When she'd noticed the crowd of women assembling on the shore, she'd been wondering, as she often did, how a reasonably intelligent person could have made a series of choices that seemed less like clear decisions then like a series of stumbles down the path of least resistance, a path that had dead-ended in a cul-de-sac so grim, most people would need a lifetime to get as lost and stuck as this.
But why should Martha feel gloomy just because she was thirty years old and spending Labor Day weekend alone with her friend's elderly parents on Fire Island? Because everything had come to seem symbolic of everything else: her lack of invitations for the holiday weekend was only the tip of that iceberg she jokingly called her life. And thirty was a critical age: only this year had it struck her that things could go on this way forever, that this actually was her life and not some stage she would soon outgrow.
Six months ago, her heart had been broken by a man named Dennis after a romance that lasted a year and died a lingering death. Now she could still think about how badly Dennis had treated her and about the many faults in herself that had given him no choice, but the absence of the physical Dennis gave her more perspective, or at least more time in which to consider how much else had gone wrong: for example, her current job as a fact checker at a fashion magazine, a job not merely boring, underpaid, and demeaning but also pointedly symbolic of what she most despised in herself: her starchy literal-mindedness, her unintuitive narrowness.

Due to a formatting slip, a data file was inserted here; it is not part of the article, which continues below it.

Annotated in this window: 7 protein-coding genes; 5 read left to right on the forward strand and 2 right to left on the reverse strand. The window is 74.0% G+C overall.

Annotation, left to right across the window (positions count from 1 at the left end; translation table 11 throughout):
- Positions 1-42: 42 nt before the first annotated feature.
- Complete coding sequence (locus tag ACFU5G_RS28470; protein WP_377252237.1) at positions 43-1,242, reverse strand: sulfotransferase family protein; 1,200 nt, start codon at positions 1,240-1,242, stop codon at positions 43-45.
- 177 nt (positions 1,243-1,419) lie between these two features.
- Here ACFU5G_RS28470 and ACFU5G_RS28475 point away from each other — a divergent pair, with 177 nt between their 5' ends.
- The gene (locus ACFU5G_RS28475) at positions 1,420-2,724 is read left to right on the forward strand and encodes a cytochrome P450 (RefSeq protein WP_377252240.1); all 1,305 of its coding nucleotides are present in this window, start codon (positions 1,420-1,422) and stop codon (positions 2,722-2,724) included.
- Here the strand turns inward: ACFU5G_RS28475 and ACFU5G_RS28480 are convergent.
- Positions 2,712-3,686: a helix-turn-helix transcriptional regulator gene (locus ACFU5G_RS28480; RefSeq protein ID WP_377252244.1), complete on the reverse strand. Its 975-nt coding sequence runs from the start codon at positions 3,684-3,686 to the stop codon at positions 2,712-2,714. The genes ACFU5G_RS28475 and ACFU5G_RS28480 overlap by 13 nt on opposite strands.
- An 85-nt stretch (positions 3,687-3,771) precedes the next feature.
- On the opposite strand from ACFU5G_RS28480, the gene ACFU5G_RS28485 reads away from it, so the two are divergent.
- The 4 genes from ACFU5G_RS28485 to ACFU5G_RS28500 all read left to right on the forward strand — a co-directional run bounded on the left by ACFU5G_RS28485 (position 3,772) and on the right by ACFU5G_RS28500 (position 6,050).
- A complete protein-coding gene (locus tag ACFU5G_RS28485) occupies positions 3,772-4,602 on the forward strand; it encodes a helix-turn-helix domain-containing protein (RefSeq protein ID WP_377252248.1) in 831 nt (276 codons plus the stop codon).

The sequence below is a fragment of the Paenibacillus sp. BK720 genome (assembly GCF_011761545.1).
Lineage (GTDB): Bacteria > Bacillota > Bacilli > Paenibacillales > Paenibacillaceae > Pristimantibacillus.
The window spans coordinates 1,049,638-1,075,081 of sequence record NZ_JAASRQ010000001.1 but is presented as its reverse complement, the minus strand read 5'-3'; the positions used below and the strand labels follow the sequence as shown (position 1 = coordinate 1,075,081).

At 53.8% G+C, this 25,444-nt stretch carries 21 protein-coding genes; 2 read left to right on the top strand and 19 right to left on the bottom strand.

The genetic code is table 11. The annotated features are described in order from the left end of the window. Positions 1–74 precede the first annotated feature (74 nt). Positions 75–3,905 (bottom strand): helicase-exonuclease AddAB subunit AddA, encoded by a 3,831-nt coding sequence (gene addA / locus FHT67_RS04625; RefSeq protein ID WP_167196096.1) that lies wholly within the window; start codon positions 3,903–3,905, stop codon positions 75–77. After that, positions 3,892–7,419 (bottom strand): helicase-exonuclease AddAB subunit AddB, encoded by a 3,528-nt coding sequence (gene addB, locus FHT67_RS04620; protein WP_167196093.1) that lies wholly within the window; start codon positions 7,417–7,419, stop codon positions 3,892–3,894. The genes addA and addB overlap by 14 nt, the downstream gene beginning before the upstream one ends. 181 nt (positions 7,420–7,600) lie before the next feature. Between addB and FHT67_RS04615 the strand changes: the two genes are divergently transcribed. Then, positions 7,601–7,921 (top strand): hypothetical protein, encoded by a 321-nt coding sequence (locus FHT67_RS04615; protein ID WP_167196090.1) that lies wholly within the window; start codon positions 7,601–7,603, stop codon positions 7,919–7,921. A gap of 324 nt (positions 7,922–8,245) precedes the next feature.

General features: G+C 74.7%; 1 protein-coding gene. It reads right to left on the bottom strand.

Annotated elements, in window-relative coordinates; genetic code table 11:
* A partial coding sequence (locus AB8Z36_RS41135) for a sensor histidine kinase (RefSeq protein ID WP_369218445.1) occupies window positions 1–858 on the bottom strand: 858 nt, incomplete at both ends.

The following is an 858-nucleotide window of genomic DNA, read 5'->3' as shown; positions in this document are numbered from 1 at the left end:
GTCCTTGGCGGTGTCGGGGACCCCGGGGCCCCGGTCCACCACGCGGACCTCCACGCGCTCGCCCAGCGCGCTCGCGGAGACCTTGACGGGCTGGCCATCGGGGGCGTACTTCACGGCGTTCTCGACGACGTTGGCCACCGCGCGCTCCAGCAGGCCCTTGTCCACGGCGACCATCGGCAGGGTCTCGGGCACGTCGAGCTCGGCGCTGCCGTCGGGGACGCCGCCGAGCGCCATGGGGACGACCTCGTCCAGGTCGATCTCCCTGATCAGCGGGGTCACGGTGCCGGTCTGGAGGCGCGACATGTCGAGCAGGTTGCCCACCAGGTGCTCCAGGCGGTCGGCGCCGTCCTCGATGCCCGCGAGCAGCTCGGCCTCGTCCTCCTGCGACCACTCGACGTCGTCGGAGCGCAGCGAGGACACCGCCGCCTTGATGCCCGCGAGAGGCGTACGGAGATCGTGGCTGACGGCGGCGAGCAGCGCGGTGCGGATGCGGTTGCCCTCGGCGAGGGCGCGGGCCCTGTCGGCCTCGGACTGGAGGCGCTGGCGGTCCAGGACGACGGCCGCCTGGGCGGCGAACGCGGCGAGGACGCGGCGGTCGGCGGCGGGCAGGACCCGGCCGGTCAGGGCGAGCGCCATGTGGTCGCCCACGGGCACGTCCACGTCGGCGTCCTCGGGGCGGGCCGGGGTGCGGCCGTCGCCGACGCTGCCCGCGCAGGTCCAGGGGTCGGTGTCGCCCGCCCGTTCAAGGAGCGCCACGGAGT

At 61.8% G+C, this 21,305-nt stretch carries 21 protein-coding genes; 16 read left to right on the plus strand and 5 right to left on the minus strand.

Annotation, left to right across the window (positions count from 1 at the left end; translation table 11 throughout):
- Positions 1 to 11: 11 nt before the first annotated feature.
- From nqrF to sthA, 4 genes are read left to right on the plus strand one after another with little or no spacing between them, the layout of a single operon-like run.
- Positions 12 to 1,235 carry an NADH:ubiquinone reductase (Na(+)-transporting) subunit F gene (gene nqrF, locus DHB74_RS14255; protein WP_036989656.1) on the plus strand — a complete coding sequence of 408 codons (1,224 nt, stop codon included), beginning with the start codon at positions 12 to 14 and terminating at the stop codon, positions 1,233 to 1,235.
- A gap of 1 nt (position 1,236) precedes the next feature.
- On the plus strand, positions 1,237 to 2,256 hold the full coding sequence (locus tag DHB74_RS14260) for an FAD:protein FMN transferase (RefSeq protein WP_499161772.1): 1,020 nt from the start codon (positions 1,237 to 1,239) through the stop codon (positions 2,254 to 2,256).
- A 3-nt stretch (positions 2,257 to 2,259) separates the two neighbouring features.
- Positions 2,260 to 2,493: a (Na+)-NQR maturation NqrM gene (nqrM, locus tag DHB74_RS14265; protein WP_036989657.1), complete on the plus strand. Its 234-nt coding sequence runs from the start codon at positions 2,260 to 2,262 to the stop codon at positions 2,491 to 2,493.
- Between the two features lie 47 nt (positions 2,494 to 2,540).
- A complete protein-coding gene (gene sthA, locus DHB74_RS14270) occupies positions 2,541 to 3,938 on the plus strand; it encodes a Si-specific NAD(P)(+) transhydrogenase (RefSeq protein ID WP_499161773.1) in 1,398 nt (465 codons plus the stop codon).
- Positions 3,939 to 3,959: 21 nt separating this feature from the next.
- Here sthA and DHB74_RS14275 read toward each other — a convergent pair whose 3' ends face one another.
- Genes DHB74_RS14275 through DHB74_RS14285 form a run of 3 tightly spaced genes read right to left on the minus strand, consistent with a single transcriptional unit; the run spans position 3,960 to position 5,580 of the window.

These were but two of the numerous character flaws that had been helpfully pointed out by the men with whom she'd been involved in a string of romantic disasters culminating in Dennis. How magically her lovers had accomplished the barely perceptible transformation from impassioned suitors into kindly amateur psychiatrists coolly discussing her problems and suggesting quick ways to fix them.